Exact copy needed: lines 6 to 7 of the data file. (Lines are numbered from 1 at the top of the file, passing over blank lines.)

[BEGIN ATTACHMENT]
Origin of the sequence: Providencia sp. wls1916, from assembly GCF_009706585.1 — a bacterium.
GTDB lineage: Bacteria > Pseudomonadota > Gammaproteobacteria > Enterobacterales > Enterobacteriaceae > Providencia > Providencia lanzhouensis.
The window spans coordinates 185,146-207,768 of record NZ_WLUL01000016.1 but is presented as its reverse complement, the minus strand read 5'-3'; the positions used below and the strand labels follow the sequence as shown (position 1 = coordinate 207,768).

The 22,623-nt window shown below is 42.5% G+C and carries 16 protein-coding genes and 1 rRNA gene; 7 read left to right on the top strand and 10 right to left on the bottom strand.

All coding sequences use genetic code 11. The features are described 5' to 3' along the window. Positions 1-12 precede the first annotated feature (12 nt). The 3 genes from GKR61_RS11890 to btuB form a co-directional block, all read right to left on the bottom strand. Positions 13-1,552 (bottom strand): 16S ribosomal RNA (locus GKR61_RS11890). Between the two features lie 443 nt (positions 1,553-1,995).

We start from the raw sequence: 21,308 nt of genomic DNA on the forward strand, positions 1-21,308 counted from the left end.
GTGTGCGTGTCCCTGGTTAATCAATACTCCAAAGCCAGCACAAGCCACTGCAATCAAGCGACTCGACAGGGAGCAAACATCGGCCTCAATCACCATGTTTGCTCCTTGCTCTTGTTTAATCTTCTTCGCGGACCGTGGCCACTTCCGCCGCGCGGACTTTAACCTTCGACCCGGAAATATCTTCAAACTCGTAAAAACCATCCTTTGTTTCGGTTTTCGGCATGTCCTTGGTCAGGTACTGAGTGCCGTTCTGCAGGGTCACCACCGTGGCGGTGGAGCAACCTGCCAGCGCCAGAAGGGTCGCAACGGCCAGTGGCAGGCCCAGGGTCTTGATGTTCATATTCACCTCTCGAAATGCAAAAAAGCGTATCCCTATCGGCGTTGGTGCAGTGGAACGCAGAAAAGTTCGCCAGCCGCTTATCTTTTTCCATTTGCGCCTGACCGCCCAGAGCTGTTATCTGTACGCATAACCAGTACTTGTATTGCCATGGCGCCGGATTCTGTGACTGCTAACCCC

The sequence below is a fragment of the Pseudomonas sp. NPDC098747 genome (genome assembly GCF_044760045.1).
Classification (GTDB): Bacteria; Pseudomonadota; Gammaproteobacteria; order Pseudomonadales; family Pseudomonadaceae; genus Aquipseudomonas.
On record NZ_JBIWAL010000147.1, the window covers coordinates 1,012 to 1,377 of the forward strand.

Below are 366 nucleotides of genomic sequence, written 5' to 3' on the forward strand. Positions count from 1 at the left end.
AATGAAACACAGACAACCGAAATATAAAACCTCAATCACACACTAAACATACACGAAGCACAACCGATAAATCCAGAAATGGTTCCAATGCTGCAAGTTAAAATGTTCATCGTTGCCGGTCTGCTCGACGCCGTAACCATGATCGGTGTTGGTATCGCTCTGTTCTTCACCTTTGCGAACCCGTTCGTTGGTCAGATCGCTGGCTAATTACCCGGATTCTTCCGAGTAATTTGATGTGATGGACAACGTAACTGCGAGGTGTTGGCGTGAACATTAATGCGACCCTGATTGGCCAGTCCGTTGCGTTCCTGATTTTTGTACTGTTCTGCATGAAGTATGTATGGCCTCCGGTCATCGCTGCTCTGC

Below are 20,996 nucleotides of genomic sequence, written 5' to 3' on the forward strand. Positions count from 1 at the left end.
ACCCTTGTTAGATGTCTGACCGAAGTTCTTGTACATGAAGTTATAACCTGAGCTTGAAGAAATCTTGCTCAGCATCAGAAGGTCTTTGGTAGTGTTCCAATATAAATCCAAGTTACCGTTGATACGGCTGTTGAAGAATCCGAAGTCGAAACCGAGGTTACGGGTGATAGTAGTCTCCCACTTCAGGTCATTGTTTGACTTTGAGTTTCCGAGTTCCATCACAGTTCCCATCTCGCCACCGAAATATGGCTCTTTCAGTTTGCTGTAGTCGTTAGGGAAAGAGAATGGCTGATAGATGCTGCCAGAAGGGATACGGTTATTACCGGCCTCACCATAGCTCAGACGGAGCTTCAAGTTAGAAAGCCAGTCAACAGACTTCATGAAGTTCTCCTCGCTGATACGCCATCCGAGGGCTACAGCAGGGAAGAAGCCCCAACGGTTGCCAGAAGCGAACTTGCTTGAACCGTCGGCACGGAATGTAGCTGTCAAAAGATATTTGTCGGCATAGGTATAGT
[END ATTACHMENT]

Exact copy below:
We start from the raw sequence: 21,308 nt of genomic DNA on the forward strand, positions 1-21,308 counted from the left end.
GTGTGCGTGTCCCTGGTTAATCAATACTCCAAAGCCAGCACAAGCCACTGCAATCAAGCGACTCGACAGGGAGCAAACATCGGCCTCAATCACCATGTTTGCTCCTTGCTCTTGTTTAATCTTCTTCGCGGACCGTGGCCACTTCCGCCGCGCGGACTTTAACCTTCGACCCGGAAATATCTTCAAACTCGTAAAAACCATCCTTTGTTTCGGTTTTCGGCATGTCCTTGGTCAGGTACTGAGTGCCGTTCTGCAGGGTCACCACCGTGGCGGTGGAGCAACCTGCCAGCGCCAGAAGGGTCGCAACGGCCAGTGGCAGGCCCAGGGTCTTGATGTTCATATTCACCTCTCGAAATGCAAAAAAGCGTATCCCTATCGGCGTTGGTGCAGTGGAACGCAGAAAAGTTCGCCAGCCGCTTATCTTTTTCCATTTGCGCCTGACCGCCCAGAGCTGTTATCTGTACGCATAACCAGTACTTGTATTGCCATGGCGCCGGATTCTGTGACTGCTAACCCC